The events at Jekyll Island--drafting the legislation and creating the structure--represented step one in a two-step process to establish the banking cartel. Step two involved controlling the personnel who would implement and manage it. Those who crafted the legislation, by their professional associations, fell neatly into either the Rockefeller or Morgan camps: Aldrich, Warburg and Vanderlip (Rockefeller) and Davison and Norton (Morgan). Piatt had a foot in each camp.
The Federal Reserve Act, with only slight variation from the Jekyll Island draft, passed in December 1913 and took effect in November 1914. According to Rothbard,
The new Federal Reserve System had finally brought a central bank to America: the push of the big bankers had at last succeeded…the Fed was given a monopoly of the issue of all bank notes; national banks, as well as state banks, could now issue only deposits, and the deposits had to be redeemable in Federal Reserve Notes as well as, at least nominally, in gold…with the prestige, power and resources of the US Treasury solidly behind it, it could inflate more consistently than the Wall Street banks under the National Banking System, and above all, it could and did, inflate even during recessions…and it could try to keep the inflation going indefinitely.
The new rulers of this system came from the Morgan camp. Benjamin Strong, a protégé of Henry Davison, the number two partner of the Morgan Bank, filled the critical position of Governor of the New York Fed. Strong was the sole agent for all open market activity of the regional Federal Reserve Banks. When the US entered World War I, Strong further consolidated power as Secretary of the Treasury William Gibbs McAdoo (once a failing railroad man bailed out by Morgan) essentially appointed him the sole fiscal agent for the US Treasury by deviating from long-standing practice and depositing all US funds with the Fed.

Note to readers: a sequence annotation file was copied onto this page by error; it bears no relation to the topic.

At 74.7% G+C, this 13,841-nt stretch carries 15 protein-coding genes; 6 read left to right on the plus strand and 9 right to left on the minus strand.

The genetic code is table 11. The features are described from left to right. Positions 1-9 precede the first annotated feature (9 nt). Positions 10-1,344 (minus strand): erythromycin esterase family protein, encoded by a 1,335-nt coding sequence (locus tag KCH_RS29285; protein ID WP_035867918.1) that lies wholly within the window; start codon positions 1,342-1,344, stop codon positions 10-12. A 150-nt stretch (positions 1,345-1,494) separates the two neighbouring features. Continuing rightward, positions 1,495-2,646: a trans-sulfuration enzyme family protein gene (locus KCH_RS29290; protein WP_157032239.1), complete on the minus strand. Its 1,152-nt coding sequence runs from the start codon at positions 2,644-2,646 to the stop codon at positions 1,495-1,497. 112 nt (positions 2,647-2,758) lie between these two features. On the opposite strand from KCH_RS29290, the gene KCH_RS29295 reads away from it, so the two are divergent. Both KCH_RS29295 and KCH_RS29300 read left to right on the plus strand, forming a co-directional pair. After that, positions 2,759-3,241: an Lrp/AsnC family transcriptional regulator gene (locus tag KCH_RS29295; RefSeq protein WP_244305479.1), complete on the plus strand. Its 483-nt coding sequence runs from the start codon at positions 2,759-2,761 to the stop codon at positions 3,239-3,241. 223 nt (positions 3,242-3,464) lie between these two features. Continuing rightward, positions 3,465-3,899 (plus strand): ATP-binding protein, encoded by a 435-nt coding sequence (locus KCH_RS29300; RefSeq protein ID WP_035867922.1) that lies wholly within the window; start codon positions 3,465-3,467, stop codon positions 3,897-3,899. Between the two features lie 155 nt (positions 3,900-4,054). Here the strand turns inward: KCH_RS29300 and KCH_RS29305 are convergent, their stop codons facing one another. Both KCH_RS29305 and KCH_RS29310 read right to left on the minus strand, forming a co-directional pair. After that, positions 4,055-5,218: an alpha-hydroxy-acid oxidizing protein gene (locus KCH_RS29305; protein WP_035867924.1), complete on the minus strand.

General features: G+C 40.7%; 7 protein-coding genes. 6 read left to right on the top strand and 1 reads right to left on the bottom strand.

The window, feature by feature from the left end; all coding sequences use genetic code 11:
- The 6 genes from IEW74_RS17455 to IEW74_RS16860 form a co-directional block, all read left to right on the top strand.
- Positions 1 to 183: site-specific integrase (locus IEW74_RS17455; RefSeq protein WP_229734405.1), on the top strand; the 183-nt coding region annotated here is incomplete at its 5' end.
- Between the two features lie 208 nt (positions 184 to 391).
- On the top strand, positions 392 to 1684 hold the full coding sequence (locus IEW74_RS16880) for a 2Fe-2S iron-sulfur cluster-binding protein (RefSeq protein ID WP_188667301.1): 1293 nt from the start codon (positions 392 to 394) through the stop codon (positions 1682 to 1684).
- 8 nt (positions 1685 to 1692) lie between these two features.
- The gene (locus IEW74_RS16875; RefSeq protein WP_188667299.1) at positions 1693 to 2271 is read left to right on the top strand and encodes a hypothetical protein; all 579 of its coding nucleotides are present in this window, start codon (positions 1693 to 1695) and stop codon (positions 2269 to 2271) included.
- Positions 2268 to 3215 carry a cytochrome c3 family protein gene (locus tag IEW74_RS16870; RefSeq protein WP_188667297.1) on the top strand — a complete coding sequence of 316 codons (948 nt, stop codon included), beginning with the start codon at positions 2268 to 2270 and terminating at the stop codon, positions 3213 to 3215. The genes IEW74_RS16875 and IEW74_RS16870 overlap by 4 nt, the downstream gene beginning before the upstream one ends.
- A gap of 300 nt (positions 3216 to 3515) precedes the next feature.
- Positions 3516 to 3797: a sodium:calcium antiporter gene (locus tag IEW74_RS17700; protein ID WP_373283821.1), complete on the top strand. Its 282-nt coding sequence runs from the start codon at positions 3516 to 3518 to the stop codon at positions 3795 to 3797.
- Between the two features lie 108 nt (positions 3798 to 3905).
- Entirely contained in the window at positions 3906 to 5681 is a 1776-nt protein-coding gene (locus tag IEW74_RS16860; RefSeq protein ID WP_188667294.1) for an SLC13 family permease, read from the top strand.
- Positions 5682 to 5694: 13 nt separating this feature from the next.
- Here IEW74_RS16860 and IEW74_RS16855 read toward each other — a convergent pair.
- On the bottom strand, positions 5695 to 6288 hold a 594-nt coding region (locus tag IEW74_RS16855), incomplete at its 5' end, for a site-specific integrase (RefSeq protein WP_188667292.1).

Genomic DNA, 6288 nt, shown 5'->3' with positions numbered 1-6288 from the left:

In an April 1978 article in the Journal of Monetary Economics the late Robert Weintraub showed how the Fed fundamentally shifted its monetary policy course in 1953, 1961, 1969, 1974, and 1977--all years in which the presidency changed hands. These varying rates of monetary growth all occurred under the same Fed Chairman, William McChesney Martin.
Once upon a time, the former jazzman now carrying out the work of the Jekyll Island sextet, Alan Greenspan, was a Misean (a “follower” of Ludwig von Mises). In 1966, Greenspan wrote:
Oh what a difference a day makes.
[G]overnment deficit spending under a gold standard is severely limited. The abandonment of the gold standard made it possible for the welfare statists to use the banking system as a means to an unlimited expansion of credit. They have created paper reserves in the form of government bonds which--through a complex series of steps--the banks accept in place of tangible assets and treat as if they were an actual deposit, i.e., as the equivalent of what was formerly a deposit of gold…In the absence of the gold standard, there is no way to protect savings from confiscation through inflation. There is no safe store of value.
David Dittman is Managing Editor of KCI Investing, Associate Editor of Canadian Edge and Co-editor of Maple Leaf Memo.
Disclosure: no positions